But he’ll be counted on to be better than 14 points of 4-of-12 shooting, six rebounds and four assists because the gap between the Bucks’ top two and everyone else seems to be a gulf, and Budenholzer has yet to display the chops to make adjustments when the game plan isn’t executed to perfection.

Perhaps that’s why Bucks guard George Hill — the only reserve to posit good numbers with 16 points and five assists but a minus-11 — said some “soul searching” must be done before Game 2. This soon?

“All year we’ve been thriving off our own fans, we don’t have that,” Hill said. “We haven’t figured it out yet. When you get hit in the mouth, you gotta throw the next punch.”

Hill referenced the home fans multiple times, a reasonable factor but one that affects everybody. And if there’s one team that doesn’t want or need nervous energy around it following a cringeworthy opener, it’s probably this bunch.

“Everybody feels a different type of way after this loss,” Antetokounmpo said. “Some people get in their feelings, get in the gym. For me, it’s get in the gym, figure out how we can win Game 2. I’m not trying to figure out myself and find myself. That’s what I’ve been doing since I’ve been in the league. Everything will take care of itself.”

Perhaps its urgency of the moment Hill was referring to, and not even the belief that the Bucks’ future with their star lies on the result of these playoffs. Antetokounmpo’s free agency in 2021 will always be a topic until he signs an extension or declares his intentions, but the present is more pressing. The urgency of a likely two-time MVP not making the Finals will produce far more questions about his game than what jersey he’ll wear next.

The only back-to-back MVP post-merger to not have a trip to the Finals on his resume by the time he lifted that second Maurice Podoloff Trophy is Steve Nash — whose candidacy is routinely litigated by near winners.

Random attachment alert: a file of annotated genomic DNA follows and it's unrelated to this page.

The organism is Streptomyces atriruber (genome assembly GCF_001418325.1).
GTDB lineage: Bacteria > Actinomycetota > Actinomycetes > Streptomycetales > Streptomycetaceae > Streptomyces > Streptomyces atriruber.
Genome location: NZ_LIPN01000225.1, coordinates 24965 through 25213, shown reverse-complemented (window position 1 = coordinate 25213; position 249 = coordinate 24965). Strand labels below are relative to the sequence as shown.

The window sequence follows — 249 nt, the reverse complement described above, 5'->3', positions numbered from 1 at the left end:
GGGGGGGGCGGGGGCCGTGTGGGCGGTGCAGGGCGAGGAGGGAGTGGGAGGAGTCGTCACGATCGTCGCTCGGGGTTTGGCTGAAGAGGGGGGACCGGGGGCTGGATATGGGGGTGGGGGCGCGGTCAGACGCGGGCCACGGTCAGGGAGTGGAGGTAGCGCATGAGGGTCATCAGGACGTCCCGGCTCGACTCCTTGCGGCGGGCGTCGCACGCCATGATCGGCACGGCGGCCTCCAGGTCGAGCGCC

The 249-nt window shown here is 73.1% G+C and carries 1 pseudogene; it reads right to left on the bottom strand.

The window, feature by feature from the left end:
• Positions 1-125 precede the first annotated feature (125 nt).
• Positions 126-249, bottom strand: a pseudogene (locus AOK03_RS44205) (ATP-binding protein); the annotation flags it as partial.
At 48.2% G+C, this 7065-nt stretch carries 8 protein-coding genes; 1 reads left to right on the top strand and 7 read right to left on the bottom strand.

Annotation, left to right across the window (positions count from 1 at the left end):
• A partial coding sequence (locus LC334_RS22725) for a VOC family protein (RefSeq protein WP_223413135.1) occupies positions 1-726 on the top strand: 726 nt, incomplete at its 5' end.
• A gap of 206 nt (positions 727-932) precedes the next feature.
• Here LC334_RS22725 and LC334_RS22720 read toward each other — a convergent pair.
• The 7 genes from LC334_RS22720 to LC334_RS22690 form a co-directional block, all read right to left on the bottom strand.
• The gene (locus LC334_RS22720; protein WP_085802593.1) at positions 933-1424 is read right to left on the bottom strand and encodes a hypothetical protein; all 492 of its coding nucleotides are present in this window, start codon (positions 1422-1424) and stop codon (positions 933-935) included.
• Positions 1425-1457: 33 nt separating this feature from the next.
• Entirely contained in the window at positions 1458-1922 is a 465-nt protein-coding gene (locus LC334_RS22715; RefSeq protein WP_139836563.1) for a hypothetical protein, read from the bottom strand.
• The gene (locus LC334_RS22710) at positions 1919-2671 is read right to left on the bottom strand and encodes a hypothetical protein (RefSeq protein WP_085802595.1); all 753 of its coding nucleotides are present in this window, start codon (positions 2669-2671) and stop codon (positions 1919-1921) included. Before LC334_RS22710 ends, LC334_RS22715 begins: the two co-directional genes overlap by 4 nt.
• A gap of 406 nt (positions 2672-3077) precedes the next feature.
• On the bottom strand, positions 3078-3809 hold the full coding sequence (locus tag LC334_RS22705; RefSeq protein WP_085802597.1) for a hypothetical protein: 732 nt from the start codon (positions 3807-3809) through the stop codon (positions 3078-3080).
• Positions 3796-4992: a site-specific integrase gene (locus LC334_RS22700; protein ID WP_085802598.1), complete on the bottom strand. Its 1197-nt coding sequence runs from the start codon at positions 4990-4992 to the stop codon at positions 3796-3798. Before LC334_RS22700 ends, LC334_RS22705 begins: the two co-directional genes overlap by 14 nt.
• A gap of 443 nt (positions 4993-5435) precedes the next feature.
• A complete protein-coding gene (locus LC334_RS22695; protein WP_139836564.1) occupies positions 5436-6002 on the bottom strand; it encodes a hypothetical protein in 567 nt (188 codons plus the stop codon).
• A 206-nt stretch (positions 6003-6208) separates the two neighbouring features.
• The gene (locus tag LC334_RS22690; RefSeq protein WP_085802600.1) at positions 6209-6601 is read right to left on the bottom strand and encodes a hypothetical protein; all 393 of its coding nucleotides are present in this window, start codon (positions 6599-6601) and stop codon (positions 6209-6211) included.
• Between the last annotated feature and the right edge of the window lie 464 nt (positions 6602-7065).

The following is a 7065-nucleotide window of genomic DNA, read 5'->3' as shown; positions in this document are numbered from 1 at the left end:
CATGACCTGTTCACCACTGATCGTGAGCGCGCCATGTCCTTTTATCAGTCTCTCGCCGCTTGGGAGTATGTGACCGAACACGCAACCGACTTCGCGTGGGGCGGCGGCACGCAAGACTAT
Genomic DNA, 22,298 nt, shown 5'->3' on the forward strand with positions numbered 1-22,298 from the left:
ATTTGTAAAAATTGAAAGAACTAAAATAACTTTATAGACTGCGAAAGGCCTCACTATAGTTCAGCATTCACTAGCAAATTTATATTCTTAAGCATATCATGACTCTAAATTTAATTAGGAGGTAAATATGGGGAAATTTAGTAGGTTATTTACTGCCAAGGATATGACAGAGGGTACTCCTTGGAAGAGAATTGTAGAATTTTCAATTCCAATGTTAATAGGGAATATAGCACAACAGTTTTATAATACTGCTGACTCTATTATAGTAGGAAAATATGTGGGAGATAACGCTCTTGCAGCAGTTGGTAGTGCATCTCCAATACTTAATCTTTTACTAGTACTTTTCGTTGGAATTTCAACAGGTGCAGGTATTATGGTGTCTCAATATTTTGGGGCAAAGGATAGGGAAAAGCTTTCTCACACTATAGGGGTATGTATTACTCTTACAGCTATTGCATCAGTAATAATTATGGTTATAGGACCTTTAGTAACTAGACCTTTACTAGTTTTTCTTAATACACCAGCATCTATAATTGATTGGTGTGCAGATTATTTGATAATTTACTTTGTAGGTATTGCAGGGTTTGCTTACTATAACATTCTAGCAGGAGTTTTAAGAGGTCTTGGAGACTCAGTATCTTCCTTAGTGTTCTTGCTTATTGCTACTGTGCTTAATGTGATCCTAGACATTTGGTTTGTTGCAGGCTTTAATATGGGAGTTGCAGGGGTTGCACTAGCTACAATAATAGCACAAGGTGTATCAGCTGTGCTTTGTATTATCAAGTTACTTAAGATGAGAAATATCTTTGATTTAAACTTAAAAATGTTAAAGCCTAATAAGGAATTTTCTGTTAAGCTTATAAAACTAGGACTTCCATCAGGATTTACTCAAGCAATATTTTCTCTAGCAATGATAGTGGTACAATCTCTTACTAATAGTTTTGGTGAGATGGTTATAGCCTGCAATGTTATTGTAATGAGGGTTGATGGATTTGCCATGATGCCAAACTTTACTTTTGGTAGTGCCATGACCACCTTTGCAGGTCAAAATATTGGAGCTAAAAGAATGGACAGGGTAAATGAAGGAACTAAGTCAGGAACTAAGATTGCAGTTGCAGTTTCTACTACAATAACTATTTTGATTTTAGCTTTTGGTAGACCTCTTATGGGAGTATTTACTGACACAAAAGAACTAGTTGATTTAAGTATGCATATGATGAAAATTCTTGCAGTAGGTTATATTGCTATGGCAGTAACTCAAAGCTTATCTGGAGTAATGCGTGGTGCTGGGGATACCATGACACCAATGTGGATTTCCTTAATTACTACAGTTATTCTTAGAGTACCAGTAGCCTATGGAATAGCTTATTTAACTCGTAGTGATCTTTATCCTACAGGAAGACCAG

Contenders in the East are disintegrating almost daily, with Philadelphia’s Ben Simmons undergoing knee surgery and Boston’s Gordon Hayward being out for the next four weeks after injuring his ankle in the Celtics’ opener.

There’s no individual player who can stand man-up with Antetokounmpo — perhaps Miami's Jimmy Butler and Bam Adebayo come closest and relish the challenge — but there’s no reason to expect the Bucks to not make it to the Finals.

Kevin Durant is recovering — and tweeting.

Leonard is in the West, ready to give LeBron James the same blues he delivered to Antetokounmpo last year.

Nikola Vucevic had the game of his life with 35 and 14, making it look easy, but that won’t be repeated to the point to make the Bucks do anything but sweat.

“They played a good game, they made a lot of shots,” Antetokounmpo said. “Give it to Orlando, we’ll keep doing what we’re doing, keep playing hard, keep playing together. There’s no magic wand you can point and everything will change.”

Until they right their wrongs of playoffs past, everybody will be sweating in Milwaukee — including a star they’re afraid will disappear if they don’t.